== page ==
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  • Categories of Numbers

                                                  

    Every number you have rolling around in your head is probably a Real Number. (Yes...there are imaginary ones too...). Money you earn for doing chores around the house, your age, your shoe size, your goldfish Larry's favorite number...all of those are REAL numbers.

    Most every number that you already know is a RATIONAL number.

    Any number that can be expressed as a fraction is a rational number.

    How else are numbers categorized other than just being a REAL number?? Check out this organizational chart below:

    Real Number Hierarchy

     So...this means if you have a number like -12...since it's in the integer category, it's also a rational number, and it's also in the Real Number category. Cool, huh!?

       Activity 1

       Activity 2

    • Be RATIONAL -- All About Rational Numbers

                                          

       

      A rational number is any number you can express as a fraction.

      It can be positive or negative.

      It may be expressed as a mixed number.

      It may even be in decimal form.

       

      Let's check out those decimals for a bit -- there are two kinds of decimals. They either terminate or repeat.

      Check out these links to:

      see an example worked out  

      or practice some on your own!  

      • What an IRRATIONAL thing to say!!

                                               

         

        Hey --- Irrational Numbers are numbers too! They aren't weird...they are just a little ~different~ from their rational cousins.

        Irrational numbers are those that CANNOT be written as a fraction. Like the square root of 7. There is not a whole number that you can multiply BY ITSELF to get 7...therefore, the square root of seven is an irrational number.

        More info? Sure...check this out. 

        Irrational numbers can be easier to think of if we can turn them into a rational number...or something close to it!

        For example, it's hard to think of the square root of 20. If a square table measured 20 feet2, how long is one side? Can you picture in your head how large that table is? Not an easy thing to do, is it?

        What if I said, I have a table that is about a 4 1/2 foot square. That's easier to visualize, right? It's because we know what 4 1/2 looks like. I don't know how long the square root of 20 is!!

        Let's start with what we know: Perfect Squares. Sixteen is a perfect square, because 4 times 4 is 16. Twenty-five is also a perfect square, 5 times 5. Well, 20 is about halfway between 16 and 25...so that means that the square root of 20 is about halfway between 4 and 5.

         

         

        • ABSOLUTE VALUE made absolutely simple

                                                        

           

          Think of your home as being our starting point. Whether you ride to the MALL two miles down the road or to a RESTAURANT two miles in the opposite direction. You have travelled two miles.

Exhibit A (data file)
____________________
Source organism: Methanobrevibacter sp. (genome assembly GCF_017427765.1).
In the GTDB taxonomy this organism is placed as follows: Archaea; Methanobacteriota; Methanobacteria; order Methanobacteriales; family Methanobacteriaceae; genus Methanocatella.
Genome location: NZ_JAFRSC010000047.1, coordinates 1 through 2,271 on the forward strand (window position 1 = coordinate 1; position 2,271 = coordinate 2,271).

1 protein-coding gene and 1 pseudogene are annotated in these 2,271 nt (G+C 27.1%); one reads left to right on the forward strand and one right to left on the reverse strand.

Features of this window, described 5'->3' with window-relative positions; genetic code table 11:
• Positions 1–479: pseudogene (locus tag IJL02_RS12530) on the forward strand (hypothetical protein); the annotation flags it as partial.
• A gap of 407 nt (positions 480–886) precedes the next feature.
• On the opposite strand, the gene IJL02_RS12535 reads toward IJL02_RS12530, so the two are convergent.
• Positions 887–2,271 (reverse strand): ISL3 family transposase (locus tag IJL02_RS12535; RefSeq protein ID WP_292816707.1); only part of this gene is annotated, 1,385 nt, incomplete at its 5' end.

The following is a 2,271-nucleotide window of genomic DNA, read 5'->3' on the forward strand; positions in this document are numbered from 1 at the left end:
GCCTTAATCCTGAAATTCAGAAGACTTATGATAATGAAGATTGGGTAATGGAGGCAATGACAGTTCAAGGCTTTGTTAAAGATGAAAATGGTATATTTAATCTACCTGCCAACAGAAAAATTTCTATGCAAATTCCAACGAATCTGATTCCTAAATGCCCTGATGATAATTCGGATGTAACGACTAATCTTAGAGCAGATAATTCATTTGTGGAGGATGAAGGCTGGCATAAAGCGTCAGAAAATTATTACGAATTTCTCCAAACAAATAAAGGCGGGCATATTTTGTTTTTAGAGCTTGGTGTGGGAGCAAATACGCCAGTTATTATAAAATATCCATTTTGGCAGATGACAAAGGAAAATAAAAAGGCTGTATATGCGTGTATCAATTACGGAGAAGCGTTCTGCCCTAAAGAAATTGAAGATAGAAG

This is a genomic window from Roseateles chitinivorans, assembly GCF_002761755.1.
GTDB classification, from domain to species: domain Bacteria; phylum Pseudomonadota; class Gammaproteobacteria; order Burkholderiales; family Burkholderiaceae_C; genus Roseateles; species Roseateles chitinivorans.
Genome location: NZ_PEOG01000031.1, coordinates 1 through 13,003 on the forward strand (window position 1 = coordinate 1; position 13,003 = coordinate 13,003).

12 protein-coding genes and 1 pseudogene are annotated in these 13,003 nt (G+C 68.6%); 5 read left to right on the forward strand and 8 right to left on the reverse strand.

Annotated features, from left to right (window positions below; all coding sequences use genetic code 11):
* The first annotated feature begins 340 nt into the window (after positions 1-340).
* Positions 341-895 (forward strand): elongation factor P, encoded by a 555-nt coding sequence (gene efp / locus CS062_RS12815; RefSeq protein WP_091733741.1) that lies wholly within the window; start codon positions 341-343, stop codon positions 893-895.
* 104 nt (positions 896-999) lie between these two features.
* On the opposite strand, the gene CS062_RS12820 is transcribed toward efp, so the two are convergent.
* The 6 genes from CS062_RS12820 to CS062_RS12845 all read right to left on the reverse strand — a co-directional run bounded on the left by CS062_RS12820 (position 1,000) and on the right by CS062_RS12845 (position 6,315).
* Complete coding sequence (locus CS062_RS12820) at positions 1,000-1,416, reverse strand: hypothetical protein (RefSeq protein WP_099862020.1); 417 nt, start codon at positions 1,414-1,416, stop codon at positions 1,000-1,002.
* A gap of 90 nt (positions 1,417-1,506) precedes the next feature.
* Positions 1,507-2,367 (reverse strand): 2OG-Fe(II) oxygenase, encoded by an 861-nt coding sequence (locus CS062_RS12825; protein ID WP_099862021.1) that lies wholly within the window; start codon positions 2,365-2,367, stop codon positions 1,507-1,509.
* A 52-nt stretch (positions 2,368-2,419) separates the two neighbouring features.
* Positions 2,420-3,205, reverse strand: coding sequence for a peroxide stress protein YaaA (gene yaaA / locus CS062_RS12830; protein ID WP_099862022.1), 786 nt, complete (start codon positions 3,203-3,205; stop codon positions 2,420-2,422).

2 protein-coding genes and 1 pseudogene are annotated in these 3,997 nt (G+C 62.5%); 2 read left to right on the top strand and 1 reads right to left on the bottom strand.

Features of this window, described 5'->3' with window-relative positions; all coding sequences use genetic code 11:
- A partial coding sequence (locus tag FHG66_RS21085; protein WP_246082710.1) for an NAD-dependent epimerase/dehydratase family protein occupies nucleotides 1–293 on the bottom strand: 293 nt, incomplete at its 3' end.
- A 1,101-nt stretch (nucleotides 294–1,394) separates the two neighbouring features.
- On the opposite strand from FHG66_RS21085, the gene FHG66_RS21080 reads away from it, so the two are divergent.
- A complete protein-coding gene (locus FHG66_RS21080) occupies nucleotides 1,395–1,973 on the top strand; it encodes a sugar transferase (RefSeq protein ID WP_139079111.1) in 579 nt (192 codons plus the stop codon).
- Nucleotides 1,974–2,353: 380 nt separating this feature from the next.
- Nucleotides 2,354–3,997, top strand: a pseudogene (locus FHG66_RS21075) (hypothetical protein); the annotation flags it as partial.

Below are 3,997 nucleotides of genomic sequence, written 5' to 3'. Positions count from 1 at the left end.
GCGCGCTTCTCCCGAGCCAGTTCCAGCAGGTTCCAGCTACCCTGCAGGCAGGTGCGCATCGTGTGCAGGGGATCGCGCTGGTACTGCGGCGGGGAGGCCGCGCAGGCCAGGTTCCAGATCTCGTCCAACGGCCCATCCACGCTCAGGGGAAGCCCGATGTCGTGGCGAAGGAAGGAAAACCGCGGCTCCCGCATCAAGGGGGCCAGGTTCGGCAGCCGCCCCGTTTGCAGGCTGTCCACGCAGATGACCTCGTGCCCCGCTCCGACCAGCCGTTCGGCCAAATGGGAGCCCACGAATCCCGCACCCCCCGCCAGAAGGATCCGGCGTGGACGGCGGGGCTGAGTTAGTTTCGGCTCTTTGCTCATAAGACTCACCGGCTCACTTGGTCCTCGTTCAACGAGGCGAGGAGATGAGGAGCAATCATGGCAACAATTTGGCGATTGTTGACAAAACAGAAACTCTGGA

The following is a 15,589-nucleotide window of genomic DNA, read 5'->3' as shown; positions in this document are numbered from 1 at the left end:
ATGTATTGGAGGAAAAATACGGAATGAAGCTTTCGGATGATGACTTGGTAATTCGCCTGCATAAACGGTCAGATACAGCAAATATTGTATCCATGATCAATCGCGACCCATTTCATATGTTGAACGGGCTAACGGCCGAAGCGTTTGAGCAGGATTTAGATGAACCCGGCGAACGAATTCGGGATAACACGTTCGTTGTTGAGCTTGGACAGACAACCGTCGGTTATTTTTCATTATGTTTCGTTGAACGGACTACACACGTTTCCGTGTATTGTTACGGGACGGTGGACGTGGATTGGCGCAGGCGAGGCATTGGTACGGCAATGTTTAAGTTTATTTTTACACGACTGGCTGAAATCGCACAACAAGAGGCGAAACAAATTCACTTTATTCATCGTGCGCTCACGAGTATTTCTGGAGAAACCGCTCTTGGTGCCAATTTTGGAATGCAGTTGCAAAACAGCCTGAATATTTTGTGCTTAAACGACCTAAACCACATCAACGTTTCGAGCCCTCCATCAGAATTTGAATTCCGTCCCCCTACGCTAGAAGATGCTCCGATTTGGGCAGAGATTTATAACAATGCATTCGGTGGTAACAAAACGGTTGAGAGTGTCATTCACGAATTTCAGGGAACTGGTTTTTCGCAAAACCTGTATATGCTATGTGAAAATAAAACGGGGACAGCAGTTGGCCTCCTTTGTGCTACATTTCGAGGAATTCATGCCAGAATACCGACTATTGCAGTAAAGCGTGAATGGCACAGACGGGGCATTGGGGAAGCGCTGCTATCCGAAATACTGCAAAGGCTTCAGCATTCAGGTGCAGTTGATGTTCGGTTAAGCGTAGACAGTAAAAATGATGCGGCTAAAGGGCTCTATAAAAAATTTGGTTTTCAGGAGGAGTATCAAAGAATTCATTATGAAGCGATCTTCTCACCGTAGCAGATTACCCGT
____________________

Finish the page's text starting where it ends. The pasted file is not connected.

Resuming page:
Same thing works on a number line.

           

          The "starting point" is zero. 5 is five spaces from zero, our starting point. -5 is also five spaces away from zero. So the absolute value (away from our starting point) of BOTH of these numbers is five. Here's an easy trick...an absolute value can never be a negative amount.

           Show what you know! 

          • Real Number PROPERTIES at work

                                           

            • Associative Property: think of the friends you "associate" with. Whether the group of friends hanging out is you, Chad, and Michelle, or Chad, you and Michelle. It's still the same group of people, right?? Same thing with the associative property: (2 + 3) + 4 is the same thing as 2 + (3 + 4).

             

             

            • Commutative Property: your "commute" to Wal-Mart is the same whether you are going from your house to there, or from there to your house. Same thing with the commutative property: 7 + 9 = 9 + 7. It also works for multiplication: 6 x 3 = 3 x 6.

             

             

            • Distributive Property: when someone comes to the classroom door with papers to pass out, they will "distribute" one to every student. Everyone inside the room gets a handout. Same thing with the distributive property: a number outside the parentheses will multiply every number inside the parentheses. So 3(y+8) really means "3 times y plus 3 times 8."
            • Distributive Property example 

             

            Try all the properties together    in this activity.

            • Operations with Real Numbers

                                                                                         


               

              Need more help with some operations? These videos will give you example problems worked out and explained along the way. Very helpful! Check them out!

               

                Adding and Subtracting Fractions and Mixed Numbers

                MultiplyingDecimals                                 Dividing Decimals 

               Multiplying Fractions                                 Multiplying Mixed Numbers

               Dividing Fractions                                      Dividing Mixed Numbers